Since the time of Adam, God has promised that one will come who will defeat Satan and restore his people. As the books of the Old Testament unfold, we see that God gives more and more detail about this promised one.
This promised one was known to the Jews as the “Anointed One” (Daniel 9:25). To the Hebrew-speaking Jews of the Old Testament times, they would refer to The Anointed One by the Hebrew translation: “Messiah”. To the Greek and Aramaic speaking Jews of the New Testament times (and in between), they would refer to The Anointed One by the Greek translation: “Christ”.
The information below shows what was revealed about the Messiah through all 39 of the Old Testament Books. Note that this list is far from exhaustive but I wanted to highlight the most significant themes regarding from Messiah in each book. Most Jews of the First Century were very educated in their Law and Prophets (these books), and were anxiously awaiting the promised Messiah.
See also an excellent post here showing how all 66 books of the Bible point to Jesus Christ: https://sapphiresky.org/2013/11/09/its-all-about-jesus-christ/
- The messiah is an offspring of the woman (Eve). He will be bruised by Satan and will crush his head (3:15).
- All the families of the earth will be blessed through Abraham’s descendant (12:3, 18:18).
- Melchizedek is (briefly) introduced as the great high priest (Psalm 110:4).
- The royal line of the Messiah will be through Judah (49:10).
- The Passover is instituted as a time to celebrate God’s deliverance of the nation and to sacrifice a lamb. Jesus is identified as the eternal Passover Lamb in the New Testament (John 1:29, 36; 1 Cor 5:7). Jesus died on the day of Passover.
- The office of the High Priest is instituted. This also foreshadows the ministry of Jesus Christ in the New Testament (see Hebrews 4:14-16, 9:11-15).
- The ritual of sacrifices is instituted to cover personal and national sins. However, the sacrifice is only a foreshadowing of the permanent sacrifice made by Jesus Christ (Hebrews 9:11-15).
- Moses raises a bronze serpent so that all who are dying can look on it and be healed (21:6-9). Jesus compares himself to this scene, saying that he will be lifted up for all to look on (John 3:14-15).
- From the words of Balaam, “A star shall come forth from Jacob, and a scepter shall rise from Israel” (24:17).
- Moses promoses that God will raise up a “prophet like me” (18:15-19). In the New Testament, Peter applies this to Jesus (Acts 3:22).
- Joshua himself is a portrayal of the Messiah as he leads the people to both reform and victory. Note that Joshua’s name is the same Hebrew word as Jesus.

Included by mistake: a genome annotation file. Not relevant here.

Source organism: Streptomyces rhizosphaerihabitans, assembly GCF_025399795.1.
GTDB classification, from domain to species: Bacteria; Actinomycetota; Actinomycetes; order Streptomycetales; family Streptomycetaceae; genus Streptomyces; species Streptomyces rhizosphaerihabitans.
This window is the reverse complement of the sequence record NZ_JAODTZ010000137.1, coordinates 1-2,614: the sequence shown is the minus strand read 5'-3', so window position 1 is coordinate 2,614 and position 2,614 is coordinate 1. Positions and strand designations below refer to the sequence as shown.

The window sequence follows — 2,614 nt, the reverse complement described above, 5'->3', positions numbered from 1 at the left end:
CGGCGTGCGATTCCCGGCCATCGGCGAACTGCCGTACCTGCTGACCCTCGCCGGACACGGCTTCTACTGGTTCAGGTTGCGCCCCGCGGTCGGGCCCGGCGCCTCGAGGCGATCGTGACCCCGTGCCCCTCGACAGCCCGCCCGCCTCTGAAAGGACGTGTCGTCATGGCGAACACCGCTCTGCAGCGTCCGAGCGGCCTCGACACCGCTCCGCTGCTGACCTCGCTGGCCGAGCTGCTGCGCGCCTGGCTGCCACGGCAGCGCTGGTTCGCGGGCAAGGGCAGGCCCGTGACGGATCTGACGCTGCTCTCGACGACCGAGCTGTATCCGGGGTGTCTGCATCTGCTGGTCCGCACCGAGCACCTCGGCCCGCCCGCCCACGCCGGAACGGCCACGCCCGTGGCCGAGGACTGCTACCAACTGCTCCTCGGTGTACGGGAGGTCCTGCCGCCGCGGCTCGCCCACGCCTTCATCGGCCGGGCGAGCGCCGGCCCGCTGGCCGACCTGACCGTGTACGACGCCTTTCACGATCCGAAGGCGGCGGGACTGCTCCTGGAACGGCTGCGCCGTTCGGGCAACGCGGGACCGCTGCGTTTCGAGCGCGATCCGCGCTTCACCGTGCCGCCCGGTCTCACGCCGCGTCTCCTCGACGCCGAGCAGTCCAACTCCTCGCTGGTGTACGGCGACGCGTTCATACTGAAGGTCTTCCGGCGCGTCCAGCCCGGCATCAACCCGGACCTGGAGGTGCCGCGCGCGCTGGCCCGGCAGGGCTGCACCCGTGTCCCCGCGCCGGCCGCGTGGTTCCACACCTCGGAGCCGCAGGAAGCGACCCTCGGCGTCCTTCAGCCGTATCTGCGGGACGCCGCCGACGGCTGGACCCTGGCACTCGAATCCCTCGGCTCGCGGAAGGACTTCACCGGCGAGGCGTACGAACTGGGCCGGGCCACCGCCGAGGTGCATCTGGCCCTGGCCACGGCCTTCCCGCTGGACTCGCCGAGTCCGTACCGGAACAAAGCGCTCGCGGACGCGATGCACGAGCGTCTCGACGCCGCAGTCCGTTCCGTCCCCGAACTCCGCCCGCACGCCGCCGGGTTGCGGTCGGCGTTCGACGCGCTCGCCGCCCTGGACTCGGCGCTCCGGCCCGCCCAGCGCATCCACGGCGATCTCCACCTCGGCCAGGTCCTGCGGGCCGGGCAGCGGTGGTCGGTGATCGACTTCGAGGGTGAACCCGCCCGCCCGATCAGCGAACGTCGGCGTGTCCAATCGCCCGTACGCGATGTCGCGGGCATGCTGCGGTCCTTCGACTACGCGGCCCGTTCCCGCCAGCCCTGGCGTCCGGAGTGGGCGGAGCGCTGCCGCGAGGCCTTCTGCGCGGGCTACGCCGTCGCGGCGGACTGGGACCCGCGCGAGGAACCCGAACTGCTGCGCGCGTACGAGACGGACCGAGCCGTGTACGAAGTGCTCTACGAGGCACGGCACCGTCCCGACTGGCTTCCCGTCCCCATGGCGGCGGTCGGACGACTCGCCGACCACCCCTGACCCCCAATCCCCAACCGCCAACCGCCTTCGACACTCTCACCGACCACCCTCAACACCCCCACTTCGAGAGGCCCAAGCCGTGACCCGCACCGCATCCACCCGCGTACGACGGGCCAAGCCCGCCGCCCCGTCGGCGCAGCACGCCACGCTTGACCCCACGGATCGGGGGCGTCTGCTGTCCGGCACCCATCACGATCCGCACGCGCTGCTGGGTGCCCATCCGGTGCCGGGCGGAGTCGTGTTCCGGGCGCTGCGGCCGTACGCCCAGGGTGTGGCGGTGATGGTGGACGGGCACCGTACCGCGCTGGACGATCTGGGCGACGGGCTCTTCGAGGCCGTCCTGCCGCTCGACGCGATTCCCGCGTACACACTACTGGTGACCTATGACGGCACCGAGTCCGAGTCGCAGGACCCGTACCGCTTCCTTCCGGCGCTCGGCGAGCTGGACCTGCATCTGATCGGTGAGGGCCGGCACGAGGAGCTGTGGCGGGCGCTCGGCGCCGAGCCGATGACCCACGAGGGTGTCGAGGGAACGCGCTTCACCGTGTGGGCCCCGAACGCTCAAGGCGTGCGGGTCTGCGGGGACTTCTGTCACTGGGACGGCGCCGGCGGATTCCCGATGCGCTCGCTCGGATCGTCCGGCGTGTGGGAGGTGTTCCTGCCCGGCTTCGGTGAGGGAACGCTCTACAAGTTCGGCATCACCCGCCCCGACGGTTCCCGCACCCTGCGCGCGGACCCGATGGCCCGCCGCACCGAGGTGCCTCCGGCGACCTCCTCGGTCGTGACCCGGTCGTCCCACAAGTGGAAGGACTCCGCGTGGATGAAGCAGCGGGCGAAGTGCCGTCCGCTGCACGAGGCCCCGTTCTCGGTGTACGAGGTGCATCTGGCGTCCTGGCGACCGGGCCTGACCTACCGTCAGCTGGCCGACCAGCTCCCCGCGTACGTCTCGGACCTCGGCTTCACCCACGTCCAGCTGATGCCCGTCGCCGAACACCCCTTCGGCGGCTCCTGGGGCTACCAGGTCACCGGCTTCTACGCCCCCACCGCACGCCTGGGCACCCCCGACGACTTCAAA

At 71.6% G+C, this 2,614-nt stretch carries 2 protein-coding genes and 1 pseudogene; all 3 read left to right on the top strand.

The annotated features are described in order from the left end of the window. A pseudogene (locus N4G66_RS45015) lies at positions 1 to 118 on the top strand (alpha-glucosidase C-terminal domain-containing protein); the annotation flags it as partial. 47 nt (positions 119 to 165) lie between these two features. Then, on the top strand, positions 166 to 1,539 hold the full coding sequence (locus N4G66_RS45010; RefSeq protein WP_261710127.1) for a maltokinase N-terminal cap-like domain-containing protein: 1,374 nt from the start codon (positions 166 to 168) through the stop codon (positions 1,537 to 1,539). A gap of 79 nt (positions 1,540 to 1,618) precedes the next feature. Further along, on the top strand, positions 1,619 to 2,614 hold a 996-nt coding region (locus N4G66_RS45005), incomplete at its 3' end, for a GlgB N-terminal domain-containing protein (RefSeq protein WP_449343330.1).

- Rahab, a gentile prostitute, is part of the lineage of Jesus Christ (Matt 1:5).
- There are no direct references to the Messiah in Judges. However, each of the Judges shows the role of the Messiah in that they rescue, lead, and reform the people.
- The kinsman-redeemer in Ruth portrays Christ in that he is related to the bride and is willing to pay the price of redemption.
- Ruth is another gentile woman in the lineage of Jesus Christ.
- The kingdom of David is presented in First and Second Samuel. David’s kingdom is promised to be ultimately fulfilled by the Messiah in his kingdom. (7:16 – “your throne will be established forever”).
- Elijah is presented in 1 Kings, and we are told later that Elijah will precede the Messiah (see Malachi).
- Through both good and bad kings, God is faithful to his covenant with David to preserve his royal line.
- The tribe of Judah is given prominence since this tribe holds both the Kingship and the Messiah.
- God remains faithful to the line of David despite wickedness and treachery.
- God shows his promise to restore the people and to preserve the line of David.
- The decree of Cyrus starts the 70 weeks to the Messiah as prophesied by Daniel (see Daniel).
- Like in Ezra, God shows that he will restore the people.
- The rebuilt temple restores the priesthood and the sacrifices as they prefigure the Messiah.
- God will keep his promises and preserve his people — even in the face of overwhelming opposition.
- “I know that my redeemer lives” (19:25-27).
- Job tells of his need for a mediator (9:33).
- Many of the psalms either directly or indirectly tell of the Messiah. Some examples:
- Psalm 2 – God declares him as his Son
- Psalm 16 – He will rise from the dead
- Psalm 22 – This gives great detail of the crucifixion experience. He will be scorned and mocked, his hands and feet pierced, and others will gamble for his clothes.
- Psalm 34 – Not a bone will be broken
- Psalm 35 – He will be accused by false witnesses and hated without a cause
- Psalm 41 – He will be betrayed by a close friend
- Psalm 45 – His throne will endure forever
- Psalm 69 – Zeal for God’s house will consume him; he will be given sour wine to drink
- Psalm 72 – Kings of the earth will pay tribute to him
- Psalm 110 – His enemies will become his footstool; he will be a priest like Melchizedek
- Psalm 118 – He is the chief cornerstone; “Blessed is he who comes in the name of The Lord!”